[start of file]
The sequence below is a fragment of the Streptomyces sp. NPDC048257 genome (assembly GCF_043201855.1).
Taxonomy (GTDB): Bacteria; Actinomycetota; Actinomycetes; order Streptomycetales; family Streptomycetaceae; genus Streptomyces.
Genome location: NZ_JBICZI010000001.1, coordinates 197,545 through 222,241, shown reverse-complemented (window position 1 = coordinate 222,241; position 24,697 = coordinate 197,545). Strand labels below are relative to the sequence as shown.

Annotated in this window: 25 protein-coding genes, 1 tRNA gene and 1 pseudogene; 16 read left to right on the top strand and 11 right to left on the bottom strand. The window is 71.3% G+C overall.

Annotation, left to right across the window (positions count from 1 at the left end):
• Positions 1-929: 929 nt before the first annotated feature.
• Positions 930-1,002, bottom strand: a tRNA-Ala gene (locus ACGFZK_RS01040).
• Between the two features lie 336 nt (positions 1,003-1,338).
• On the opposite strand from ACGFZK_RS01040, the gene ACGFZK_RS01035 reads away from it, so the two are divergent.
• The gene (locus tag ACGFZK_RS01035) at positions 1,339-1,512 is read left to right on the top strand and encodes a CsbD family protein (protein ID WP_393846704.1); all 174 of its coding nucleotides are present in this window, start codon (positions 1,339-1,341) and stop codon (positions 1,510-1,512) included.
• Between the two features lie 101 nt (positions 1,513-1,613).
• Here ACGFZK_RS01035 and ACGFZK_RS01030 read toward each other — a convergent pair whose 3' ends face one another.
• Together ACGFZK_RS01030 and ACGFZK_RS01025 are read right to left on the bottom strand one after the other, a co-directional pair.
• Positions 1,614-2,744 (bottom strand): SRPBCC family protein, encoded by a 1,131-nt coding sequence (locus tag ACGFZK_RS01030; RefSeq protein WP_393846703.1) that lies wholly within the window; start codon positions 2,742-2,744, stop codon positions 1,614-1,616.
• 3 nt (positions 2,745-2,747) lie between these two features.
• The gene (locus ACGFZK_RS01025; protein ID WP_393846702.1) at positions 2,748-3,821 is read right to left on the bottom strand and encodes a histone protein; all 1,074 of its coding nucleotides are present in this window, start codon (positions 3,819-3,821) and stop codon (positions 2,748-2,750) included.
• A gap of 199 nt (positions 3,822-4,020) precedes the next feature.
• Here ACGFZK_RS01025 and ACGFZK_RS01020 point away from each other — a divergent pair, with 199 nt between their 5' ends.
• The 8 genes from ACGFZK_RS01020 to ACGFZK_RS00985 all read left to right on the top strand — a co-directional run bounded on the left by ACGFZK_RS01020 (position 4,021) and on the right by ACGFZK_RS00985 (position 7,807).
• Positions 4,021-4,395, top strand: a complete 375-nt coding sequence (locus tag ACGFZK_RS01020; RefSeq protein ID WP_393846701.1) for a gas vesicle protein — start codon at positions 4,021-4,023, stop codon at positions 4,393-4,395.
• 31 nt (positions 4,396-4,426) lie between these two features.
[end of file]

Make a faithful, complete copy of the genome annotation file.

The sequence below is a fragment of the Streptomyces sp. NPDC048257 genome (assembly GCF_043201855.1).
Taxonomy (GTDB): Bacteria; Actinomycetota; Actinomycetes; order Streptomycetales; family Streptomycetaceae; genus Streptomyces.
Genome location: NZ_JBICZI010000001.1, coordinates 197,545 through 222,241, shown reverse-complemented (window position 1 = coordinate 222,241; position 24,697 = coordinate 197,545). Strand labels below are relative to the sequence as shown.

Annotated in this window: 25 protein-coding genes, 1 tRNA gene and 1 pseudogene; 16 read left to right on the top strand and 11 right to left on the bottom strand. The window is 71.3% G+C overall.

Annotation, left to right across the window (positions count from 1 at the left end):
• Positions 1-929: 929 nt before the first annotated feature.
• Positions 930-1,002, bottom strand: a tRNA-Ala gene (locus ACGFZK_RS01040).
• Between the two features lie 336 nt (positions 1,003-1,338).
• On the opposite strand from ACGFZK_RS01040, the gene ACGFZK_RS01035 reads away from it, so the two are divergent.
• The gene (locus tag ACGFZK_RS01035) at positions 1,339-1,512 is read left to right on the top strand and encodes a CsbD family protein (protein ID WP_393846704.1); all 174 of its coding nucleotides are present in this window, start codon (positions 1,339-1,341) and stop codon (positions 1,510-1,512) included.
• Between the two features lie 101 nt (positions 1,513-1,613).
• Here ACGFZK_RS01035 and ACGFZK_RS01030 read toward each other — a convergent pair whose 3' ends face one another.
• Together ACGFZK_RS01030 and ACGFZK_RS01025 are read right to left on the bottom strand one after the other, a co-directional pair.
• Positions 1,614-2,744 (bottom strand): SRPBCC family protein, encoded by a 1,131-nt coding sequence (locus tag ACGFZK_RS01030; RefSeq protein WP_393846703.1) that lies wholly within the window; start codon positions 2,742-2,744, stop codon positions 1,614-1,616.
• 3 nt (positions 2,745-2,747) lie between these two features.
• The gene (locus ACGFZK_RS01025; protein ID WP_393846702.1) at positions 2,748-3,821 is read right to left on the bottom strand and encodes a histone protein; all 1,074 of its coding nucleotides are present in this window, start codon (positions 3,819-3,821) and stop codon (positions 2,748-2,750) included.
• A gap of 199 nt (positions 3,822-4,020) precedes the next feature.
• Here ACGFZK_RS01025 and ACGFZK_RS01020 point away from each other — a divergent pair, with 199 nt between their 5' ends.
• The 8 genes from ACGFZK_RS01020 to ACGFZK_RS00985 all read left to right on the top strand — a co-directional run bounded on the left by ACGFZK_RS01020 (position 4,021) and on the right by ACGFZK_RS00985 (position 7,807).
• Positions 4,021-4,395, top strand: a complete 375-nt coding sequence (locus tag ACGFZK_RS01020; RefSeq protein ID WP_393846701.1) for a gas vesicle protein — start codon at positions 4,021-4,023, stop codon at positions 4,393-4,395.
• 31 nt (positions 4,396-4,426) lie between these two features.